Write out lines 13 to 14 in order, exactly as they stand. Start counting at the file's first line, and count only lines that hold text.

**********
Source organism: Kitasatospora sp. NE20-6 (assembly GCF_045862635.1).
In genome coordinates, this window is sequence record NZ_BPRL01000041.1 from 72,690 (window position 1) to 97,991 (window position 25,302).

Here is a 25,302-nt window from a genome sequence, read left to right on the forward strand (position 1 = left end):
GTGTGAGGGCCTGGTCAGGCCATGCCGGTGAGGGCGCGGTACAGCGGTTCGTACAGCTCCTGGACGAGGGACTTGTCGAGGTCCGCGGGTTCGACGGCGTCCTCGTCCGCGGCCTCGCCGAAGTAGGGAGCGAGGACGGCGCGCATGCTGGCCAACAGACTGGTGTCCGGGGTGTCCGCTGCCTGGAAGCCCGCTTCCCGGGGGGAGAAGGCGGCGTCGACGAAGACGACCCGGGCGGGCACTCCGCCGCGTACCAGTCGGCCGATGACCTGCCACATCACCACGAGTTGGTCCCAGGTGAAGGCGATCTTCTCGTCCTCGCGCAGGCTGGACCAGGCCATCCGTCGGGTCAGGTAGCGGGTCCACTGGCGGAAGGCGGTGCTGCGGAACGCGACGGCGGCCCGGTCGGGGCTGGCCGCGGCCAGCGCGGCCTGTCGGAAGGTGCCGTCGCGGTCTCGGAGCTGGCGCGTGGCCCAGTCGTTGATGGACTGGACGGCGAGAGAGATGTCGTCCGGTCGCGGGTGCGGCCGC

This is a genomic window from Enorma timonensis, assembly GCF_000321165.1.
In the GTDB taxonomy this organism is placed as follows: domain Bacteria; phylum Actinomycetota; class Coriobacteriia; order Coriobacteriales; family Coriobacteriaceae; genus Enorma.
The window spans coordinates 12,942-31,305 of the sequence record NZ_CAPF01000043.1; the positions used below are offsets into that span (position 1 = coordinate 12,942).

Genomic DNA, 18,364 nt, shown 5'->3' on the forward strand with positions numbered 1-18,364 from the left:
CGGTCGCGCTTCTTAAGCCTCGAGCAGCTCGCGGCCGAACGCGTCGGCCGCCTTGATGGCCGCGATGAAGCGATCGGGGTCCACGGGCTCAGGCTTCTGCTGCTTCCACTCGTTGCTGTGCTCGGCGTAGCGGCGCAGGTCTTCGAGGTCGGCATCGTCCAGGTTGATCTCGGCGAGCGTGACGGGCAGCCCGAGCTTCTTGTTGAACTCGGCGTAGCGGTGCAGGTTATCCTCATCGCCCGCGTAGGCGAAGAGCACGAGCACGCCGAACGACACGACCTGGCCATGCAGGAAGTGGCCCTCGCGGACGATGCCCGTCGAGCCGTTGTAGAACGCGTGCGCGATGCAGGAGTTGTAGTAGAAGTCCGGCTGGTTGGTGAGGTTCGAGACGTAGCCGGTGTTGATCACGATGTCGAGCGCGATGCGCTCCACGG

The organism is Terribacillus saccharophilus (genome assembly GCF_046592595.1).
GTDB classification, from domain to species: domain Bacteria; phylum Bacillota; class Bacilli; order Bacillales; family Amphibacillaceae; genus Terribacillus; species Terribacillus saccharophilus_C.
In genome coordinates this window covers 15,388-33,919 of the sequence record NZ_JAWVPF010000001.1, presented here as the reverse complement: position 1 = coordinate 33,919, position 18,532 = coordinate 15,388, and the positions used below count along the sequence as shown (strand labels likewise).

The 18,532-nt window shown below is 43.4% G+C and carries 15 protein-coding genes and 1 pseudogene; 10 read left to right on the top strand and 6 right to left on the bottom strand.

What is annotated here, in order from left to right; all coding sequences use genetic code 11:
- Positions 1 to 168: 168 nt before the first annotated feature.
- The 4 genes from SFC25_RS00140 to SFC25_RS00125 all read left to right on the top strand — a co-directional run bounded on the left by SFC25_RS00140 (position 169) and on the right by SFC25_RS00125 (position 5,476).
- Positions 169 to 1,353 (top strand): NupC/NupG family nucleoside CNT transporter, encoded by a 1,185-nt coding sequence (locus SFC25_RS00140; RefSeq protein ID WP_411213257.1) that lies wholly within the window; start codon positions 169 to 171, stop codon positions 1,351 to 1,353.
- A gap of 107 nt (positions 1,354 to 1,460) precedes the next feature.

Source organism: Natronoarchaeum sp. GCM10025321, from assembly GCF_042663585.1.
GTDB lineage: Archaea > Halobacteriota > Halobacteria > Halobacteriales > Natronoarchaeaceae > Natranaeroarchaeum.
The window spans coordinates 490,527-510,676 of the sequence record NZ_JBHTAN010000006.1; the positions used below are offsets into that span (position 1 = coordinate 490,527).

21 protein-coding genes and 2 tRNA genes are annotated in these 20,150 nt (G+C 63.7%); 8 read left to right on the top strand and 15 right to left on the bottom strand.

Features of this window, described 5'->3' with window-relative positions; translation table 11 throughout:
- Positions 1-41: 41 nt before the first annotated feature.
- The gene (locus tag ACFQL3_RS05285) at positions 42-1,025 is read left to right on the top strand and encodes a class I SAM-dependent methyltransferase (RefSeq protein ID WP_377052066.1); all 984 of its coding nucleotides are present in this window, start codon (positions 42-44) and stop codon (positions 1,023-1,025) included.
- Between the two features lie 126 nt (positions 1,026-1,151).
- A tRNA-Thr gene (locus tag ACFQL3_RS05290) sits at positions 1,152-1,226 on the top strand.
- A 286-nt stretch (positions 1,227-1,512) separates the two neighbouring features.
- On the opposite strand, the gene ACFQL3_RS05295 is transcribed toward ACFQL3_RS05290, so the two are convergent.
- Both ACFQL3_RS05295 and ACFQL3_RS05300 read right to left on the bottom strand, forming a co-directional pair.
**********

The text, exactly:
The 18,532-nt window shown below is 43.4% G+C and carries 15 protein-coding genes and 1 pseudogene; 10 read left to right on the top strand and 6 right to left on the bottom strand.

What is annotated here, in order from left to right; all coding sequences use genetic code 11: